As a die pounds away at hundreds of thousands of planchets, the
working face undergoes slow deformation that is referred to as die
wear or die deterioration. Formerly crisp numbers and letters
frequently become bloated and irregular, as seen on the reverse of a
1983-P Jefferson 5-cent coin featured in the Sept. 17, 2012, column.
The once-smooth field often develops an “orange-peel” texture and
radial flow lines.
Yet not all cases of die deterioration result in the same general
appearance. A very different look characterizes an Uncirculated 2012-P
Denali National Park quarter dollar.
Both faces are heavily affected by die wear. Disappearing and
illegible letters are found on both faces. That’s quite unusual. While
die wear often leaves a mushy design, the individual elements almost
always remain recognizable. Other familiar causes of design weakness,
such as a weak strike, a thin planchet or a “grease” accumulation on
the dies can be dismissed on this coin.
A fine matte texture appears on both faces of this coin. I have
seen similar matte textures stemming from die deterioration on Lincoln
cents and other denominations.
On the obverse face every part of the design is softened and shows
lowered relief. While the mottoes and legends are still mostly
recognizable, their outlines are indistinct and merge gradually with
the field. Die deterioration has progressed to such an extent that the
Mint mark and the outer portions of IN GOD WE TRUST have almost vanished.
One interesting feature of the obverse lettering is that it is
narrower than normal and the gaps between the letters are widened.
This effect is best seen in the motto IN GOD WE TRUST. When one
encounters attenuated letters and numbers the usual suspect is
overzealous intentional die abrasion. When a die is abraded the field
is lowered and the more superficial (and widest) parts of the letter
recesses are removed. What is left are the narrower depths of the
incuse letters. In this case, however, all evidence points to die wear
as the cause.
I suspect that the entire field portion of the obverse die
retreated or was worn down almost to the level of the deepest recesses
of the die face. The narrow, widely spaced letters would seem to
indicate that metal atoms were actually lost from the die face instead
of simply being rearranged. If that’s the case, then the term “die
wear” gains a level of accuracy that was not originally anticipated.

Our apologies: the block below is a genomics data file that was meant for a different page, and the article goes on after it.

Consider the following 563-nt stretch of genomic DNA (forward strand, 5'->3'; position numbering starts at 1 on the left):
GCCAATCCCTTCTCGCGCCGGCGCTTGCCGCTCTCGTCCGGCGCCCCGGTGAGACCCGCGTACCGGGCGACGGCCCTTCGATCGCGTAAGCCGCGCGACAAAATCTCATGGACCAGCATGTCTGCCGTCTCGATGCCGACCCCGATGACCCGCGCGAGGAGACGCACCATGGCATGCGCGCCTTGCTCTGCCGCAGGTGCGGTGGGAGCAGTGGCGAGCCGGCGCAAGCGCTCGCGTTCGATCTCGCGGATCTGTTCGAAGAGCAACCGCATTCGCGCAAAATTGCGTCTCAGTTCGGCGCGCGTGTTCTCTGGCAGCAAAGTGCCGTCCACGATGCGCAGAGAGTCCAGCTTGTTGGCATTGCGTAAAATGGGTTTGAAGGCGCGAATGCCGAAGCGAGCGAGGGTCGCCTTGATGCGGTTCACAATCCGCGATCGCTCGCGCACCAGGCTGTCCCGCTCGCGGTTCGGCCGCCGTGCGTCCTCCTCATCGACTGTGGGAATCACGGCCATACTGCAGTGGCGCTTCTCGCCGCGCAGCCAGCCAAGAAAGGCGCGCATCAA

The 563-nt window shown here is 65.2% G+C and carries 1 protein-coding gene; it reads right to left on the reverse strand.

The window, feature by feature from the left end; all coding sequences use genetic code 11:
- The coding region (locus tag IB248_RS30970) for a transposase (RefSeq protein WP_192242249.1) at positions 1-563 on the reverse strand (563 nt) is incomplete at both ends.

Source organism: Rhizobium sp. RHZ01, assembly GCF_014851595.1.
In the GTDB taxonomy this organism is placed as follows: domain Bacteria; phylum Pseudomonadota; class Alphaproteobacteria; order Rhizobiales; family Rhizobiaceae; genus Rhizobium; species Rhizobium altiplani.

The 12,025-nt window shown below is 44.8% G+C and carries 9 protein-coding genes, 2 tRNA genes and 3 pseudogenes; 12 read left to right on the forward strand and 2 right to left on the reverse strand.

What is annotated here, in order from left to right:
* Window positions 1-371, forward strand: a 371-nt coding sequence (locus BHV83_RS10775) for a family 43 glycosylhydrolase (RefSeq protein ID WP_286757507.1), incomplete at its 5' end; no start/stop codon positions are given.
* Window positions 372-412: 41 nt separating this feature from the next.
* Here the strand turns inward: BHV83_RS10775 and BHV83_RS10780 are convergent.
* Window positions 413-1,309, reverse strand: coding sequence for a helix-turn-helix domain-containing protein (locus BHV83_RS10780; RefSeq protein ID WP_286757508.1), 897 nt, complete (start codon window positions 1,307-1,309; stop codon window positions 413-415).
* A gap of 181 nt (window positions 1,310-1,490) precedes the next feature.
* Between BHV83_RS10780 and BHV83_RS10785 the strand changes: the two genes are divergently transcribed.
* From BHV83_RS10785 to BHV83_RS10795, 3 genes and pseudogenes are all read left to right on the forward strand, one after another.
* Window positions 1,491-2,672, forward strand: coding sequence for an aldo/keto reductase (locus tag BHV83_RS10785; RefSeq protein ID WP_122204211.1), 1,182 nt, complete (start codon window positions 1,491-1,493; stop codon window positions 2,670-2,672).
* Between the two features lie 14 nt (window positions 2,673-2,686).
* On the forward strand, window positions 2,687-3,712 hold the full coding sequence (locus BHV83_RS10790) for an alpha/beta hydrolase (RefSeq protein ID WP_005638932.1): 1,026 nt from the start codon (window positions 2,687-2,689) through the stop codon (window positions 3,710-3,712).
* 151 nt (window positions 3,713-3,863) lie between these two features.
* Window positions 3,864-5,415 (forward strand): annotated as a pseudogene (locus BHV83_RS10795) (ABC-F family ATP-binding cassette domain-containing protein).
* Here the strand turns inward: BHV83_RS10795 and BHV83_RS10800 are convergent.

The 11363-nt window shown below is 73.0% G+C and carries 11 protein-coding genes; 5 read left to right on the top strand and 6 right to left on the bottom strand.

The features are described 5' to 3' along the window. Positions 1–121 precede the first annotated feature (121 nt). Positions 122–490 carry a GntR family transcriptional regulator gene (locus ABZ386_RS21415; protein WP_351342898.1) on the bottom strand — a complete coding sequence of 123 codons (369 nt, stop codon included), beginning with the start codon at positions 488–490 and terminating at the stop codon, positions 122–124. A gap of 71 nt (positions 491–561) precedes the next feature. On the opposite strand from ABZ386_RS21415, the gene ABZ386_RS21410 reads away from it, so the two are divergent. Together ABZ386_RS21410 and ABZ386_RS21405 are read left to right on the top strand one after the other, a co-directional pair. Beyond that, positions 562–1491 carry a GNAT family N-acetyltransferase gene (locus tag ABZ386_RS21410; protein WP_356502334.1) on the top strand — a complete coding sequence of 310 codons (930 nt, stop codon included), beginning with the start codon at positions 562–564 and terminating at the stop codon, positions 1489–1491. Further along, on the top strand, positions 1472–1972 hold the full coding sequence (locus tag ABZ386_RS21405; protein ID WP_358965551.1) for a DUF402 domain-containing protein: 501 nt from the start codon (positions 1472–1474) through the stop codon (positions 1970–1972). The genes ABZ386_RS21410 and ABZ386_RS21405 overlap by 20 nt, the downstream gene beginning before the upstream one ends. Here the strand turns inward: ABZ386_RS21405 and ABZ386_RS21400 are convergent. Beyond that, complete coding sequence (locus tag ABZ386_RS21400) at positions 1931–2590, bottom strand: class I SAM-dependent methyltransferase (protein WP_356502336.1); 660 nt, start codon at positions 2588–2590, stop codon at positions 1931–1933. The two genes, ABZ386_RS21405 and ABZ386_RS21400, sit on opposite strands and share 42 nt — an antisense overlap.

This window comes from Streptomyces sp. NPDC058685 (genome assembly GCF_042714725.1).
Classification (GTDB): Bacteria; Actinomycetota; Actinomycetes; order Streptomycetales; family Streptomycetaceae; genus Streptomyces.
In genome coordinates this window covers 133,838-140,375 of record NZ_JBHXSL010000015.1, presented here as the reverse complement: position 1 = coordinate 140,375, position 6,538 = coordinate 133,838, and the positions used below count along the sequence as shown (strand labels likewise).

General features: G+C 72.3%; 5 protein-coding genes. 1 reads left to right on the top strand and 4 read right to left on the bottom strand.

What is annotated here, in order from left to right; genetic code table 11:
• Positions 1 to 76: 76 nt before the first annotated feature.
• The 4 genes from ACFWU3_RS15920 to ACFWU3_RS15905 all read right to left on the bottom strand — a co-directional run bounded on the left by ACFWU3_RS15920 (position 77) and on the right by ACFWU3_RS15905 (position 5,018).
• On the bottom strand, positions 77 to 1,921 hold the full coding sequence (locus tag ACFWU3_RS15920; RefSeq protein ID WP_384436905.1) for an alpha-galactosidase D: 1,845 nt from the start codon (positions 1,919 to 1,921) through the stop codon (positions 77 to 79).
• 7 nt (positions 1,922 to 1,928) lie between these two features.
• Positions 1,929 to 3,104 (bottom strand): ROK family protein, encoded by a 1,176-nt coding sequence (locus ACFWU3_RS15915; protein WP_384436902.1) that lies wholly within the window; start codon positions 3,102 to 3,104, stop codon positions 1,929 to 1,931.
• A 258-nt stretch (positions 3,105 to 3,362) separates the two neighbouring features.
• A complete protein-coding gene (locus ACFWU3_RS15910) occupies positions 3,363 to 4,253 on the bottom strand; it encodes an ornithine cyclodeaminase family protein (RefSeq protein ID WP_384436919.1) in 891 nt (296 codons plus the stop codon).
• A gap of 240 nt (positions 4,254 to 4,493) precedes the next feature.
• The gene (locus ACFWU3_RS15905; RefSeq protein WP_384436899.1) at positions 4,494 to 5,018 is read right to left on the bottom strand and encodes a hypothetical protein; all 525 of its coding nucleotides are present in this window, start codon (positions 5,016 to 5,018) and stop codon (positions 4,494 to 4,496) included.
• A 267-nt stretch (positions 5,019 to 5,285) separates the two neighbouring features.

On the reverse the incuse letters that encircle the central design
are largely or completely illegible. E PLURIBUS UNUM, DENALI and
ALASKA have been reduced to vague smudges. The date is still
recognizable, however. The elevated ring that houses these incuse
elements shows abnormally low relief. It is only slightly higher than
the part of the field that lies above Mount McKinley. On the die face
it would seem that the central portion of the design retreated almost
to the level of the floor of the recess that harbored the raised,
mirror-image letters that generated the encircling design.
We can look to copper-plated zinc cents for additional examples of
die deterioration that result in thin, widely spaced and partly
effaced letters. A representative example is seen here in a 1988
Lincoln cent. The letters of IN GOD WE TRUST have been partly
swallowed up by a “ridge ring” — a swelling that formed just inside
and parallel to the design rim. Zinc cents are prone to develop such
swellings. Other, broader swellings may form within the interior of
the coin. A close relationship exists between such swellings and the
thinning and disappearance of peripheral letters.
On the cent die itself, only the field portion of the die sinks
in; the letter recesses do not. This causes the sinking field to reach
the same depth as the letter recesses. As with the Denali National
Park quarter dollar, it’s not entirely clear if the retreat of the die
face is caused by deformation alone or by a combination of deformation
and metal loss. In either case, the wider, more superficial portions
of each letter recess are lost.
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